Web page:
The path was gone but I blindly followed Lauren who was in her glory.  She loved that part of the walk and I was simply praying that neither of us would be hurt and that we’d make it around to the other side of the lake.  We came to a clearing with a picnic table and decided to drop our packs and have second breakfast.  As we were enjoying our cheese sandwiches and water, a cute British couple came into the clearing.  They were out for a walk around the lake and we told them about our coast to coast adventure.  We talked longer than we should have and probably lost a good 40 minutes there but they were so nice and so interested in our adventure.  We packed up and followed them out of the clearing but soon, they too, left us in their wake.
We finally made it around the lake and found ourselves on a track of chunky gravel that went gently uphill.  Gently, that is, until you’ve been walking it for hours and hours and hours on end.  It became hot and buggy and there was no end in sight.

I won’t bore you with the boring details of the next many miles.  Suffice to say, they sucked.  Each and every one of them.  We walked and walked and walked without making any progress it seemed.   We finally made it to Ennerdale Youth Hostel just before my bladder burst open all over the English Countryside.  Lauren and I sat on a sofa, took off our boots and tended to our blisters for a bit.  Before she fell asleep, I forced her to get her boots back on and we were off again.  Our sweaty clothes were starting to dry and we were chilled as we set off again.  Almost 4 miles later, we came across yet another youth hostel.  Déjà vu.  The same scene repeated itself and we pushed on again.  About 3 miles later, we found ourselves at Black Sail Youth Hostel where Lauren made a cup of tea and I began to worry about catching a serious cold.  I was wearing all of the layers I had available but I was still chilled.  The tea seemed to give Lauren a little energy and we set off again.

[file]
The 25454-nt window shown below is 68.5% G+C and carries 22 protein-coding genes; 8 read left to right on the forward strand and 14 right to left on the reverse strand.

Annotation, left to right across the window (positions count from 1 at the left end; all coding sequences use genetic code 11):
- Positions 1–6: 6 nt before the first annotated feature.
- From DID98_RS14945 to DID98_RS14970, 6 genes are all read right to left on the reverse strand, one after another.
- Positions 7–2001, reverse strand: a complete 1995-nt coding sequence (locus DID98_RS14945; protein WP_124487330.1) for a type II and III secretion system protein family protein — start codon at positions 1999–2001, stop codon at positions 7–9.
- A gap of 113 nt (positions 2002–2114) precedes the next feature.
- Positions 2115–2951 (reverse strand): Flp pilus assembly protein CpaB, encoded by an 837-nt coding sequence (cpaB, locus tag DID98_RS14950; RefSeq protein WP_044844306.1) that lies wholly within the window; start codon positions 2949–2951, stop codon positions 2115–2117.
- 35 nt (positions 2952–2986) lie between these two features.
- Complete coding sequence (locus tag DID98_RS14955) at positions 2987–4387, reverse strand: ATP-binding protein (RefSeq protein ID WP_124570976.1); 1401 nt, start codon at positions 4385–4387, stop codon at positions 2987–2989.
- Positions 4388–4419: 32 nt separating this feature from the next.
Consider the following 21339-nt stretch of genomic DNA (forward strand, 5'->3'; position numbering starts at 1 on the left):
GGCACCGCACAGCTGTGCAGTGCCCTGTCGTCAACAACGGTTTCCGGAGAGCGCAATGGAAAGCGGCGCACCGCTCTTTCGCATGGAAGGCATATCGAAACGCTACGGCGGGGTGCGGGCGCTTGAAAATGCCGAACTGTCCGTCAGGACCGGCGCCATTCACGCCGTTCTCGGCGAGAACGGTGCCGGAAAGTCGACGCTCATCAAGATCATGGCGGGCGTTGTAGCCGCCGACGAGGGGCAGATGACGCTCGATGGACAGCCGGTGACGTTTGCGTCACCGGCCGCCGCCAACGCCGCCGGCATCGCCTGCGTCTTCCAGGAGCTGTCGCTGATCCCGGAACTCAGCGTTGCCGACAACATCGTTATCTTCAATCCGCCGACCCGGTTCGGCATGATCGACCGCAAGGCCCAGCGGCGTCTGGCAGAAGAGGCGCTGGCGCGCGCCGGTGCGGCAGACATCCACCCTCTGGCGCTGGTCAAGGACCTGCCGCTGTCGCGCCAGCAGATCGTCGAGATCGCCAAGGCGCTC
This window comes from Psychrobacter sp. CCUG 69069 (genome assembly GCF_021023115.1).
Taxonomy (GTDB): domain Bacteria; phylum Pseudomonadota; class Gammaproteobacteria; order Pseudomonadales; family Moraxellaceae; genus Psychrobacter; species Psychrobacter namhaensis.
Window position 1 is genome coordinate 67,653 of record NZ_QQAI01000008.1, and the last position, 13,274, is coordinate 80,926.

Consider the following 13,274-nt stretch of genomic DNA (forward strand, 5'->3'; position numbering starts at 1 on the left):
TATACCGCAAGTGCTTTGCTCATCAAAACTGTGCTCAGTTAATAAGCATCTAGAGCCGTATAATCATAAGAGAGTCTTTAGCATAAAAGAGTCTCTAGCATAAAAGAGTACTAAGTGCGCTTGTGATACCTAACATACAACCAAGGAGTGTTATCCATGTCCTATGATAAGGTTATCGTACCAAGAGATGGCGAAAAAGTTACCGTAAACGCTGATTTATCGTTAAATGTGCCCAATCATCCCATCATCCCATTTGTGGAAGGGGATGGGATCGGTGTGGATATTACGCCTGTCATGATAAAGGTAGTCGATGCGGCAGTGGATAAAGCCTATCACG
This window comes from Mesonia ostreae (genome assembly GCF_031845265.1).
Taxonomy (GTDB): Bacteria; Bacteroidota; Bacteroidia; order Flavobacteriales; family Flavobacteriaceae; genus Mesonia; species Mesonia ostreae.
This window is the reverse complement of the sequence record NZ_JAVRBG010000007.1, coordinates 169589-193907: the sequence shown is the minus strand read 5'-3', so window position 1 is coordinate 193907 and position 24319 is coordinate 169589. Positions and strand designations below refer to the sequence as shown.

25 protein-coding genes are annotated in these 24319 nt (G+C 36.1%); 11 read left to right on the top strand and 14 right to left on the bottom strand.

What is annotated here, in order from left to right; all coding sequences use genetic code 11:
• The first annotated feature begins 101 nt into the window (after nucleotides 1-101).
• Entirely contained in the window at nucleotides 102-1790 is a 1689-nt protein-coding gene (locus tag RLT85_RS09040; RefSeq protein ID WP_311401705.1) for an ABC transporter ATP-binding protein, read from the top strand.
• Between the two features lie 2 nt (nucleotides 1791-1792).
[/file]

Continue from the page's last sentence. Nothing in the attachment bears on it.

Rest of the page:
Not far from here, the British couple for whom we'd taken some photos on the cliffs of the Irish Sea on Day 1, came up behind us.  They were so impressed that we were still plugging along.  While Lauren and the wife talked, the husband showed me his map (a real one) and explained about this and that and where not to go and so on.  After more words of encouragement and big smiles, they were gone and soon out of sight.  I was surprised to learn that the wife had told Lauren that we had become "celebrities" on the trail and that we had several groups of people looking out for the mum and her 13 yr old daughter.  What a wonderful feeling that gave us!  Complete strangers were passing information about us from town to town, looking out for us, ready to help us should we need it.  We will never understand this phenomenon and never be equipped to repay the kind generosity of our walking mates.  My heartfelt thanks to each and every one of them.  May the wind be always at their back and the sun forever gently on their brow.

Although this encounter boosted us for some time, I soon found myself hitting the wall.  I really didn’t care if we ever finished this stupid walk.  I just wanted to lie down and sleep, I didn’t care where.  It was at this most challenging point in the walk that we faced “Loft Beck”.  This is English for “ridiculously steep climb up a mountain, along a river of gushing water with no marked path or seemingly safe climb to the top”.   That’s a no-shitter.  This was an almost straight climb up the sheer face of a mountain with a river gushing down.  I was not confident but we pressed onward because there was no other choice.  There was no one to ask for help and nowhere to go but forward.